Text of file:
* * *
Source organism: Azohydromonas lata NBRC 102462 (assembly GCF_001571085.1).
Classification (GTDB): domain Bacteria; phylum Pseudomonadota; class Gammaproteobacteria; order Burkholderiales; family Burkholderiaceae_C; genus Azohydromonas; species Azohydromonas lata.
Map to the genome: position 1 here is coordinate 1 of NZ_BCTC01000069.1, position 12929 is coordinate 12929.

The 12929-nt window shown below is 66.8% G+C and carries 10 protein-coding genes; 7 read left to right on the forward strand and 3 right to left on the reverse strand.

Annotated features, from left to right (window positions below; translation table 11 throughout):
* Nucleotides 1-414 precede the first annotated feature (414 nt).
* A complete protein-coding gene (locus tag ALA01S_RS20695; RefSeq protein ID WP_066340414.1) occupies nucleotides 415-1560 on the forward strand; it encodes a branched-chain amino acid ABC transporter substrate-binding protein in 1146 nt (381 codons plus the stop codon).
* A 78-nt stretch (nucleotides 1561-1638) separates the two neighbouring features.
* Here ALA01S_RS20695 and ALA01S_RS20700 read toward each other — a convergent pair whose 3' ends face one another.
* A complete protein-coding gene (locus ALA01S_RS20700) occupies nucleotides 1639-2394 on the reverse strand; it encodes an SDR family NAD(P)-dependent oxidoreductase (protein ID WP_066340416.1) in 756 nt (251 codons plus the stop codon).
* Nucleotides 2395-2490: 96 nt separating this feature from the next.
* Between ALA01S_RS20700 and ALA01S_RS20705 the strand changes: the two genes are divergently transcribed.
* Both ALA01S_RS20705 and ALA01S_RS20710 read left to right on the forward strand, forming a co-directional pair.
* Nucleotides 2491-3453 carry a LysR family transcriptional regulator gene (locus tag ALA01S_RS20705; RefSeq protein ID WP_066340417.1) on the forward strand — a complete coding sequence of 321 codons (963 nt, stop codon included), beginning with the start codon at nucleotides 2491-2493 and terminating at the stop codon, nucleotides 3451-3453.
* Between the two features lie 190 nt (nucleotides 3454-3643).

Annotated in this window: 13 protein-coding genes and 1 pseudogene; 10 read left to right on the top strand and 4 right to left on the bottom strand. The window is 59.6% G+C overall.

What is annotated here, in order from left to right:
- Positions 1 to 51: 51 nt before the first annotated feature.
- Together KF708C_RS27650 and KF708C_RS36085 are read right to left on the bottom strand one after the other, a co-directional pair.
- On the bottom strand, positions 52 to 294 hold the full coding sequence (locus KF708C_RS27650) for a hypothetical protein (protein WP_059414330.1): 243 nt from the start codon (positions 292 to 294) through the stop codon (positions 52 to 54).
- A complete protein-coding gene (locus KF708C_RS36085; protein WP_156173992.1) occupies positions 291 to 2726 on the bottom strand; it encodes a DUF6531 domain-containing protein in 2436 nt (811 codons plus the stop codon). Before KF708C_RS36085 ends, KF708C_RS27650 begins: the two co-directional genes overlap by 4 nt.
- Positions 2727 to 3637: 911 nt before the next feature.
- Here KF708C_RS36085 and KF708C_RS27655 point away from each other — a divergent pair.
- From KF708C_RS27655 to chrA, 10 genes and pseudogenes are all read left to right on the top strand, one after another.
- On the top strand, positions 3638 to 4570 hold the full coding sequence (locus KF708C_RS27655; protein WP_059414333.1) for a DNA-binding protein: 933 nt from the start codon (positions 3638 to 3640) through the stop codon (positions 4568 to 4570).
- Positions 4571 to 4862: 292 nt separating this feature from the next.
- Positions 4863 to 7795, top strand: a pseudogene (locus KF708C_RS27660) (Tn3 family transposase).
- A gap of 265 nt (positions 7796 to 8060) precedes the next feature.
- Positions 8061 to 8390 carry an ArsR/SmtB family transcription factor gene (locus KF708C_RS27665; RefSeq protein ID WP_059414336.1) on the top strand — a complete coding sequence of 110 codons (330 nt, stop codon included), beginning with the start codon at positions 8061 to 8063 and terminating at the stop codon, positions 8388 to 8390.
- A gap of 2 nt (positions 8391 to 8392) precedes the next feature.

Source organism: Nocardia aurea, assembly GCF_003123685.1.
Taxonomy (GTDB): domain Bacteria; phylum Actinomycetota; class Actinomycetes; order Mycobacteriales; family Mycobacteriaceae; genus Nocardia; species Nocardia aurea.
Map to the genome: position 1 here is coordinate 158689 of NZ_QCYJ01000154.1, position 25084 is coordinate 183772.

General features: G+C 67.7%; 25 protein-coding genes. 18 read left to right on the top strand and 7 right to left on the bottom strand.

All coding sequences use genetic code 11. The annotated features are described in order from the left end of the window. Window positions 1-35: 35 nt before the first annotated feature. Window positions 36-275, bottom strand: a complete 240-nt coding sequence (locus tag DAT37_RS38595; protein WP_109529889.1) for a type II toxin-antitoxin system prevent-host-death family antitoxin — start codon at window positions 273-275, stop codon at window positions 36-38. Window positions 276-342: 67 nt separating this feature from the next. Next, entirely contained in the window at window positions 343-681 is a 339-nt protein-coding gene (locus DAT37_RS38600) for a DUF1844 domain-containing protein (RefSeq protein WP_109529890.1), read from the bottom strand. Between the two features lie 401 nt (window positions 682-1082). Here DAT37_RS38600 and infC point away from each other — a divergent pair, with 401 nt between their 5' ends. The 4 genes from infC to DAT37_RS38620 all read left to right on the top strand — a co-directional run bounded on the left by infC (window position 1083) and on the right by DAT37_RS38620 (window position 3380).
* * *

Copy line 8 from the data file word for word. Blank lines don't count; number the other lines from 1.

* A 78-nt stretch (nucleotides 1561-1638) separates the two neighbouring features.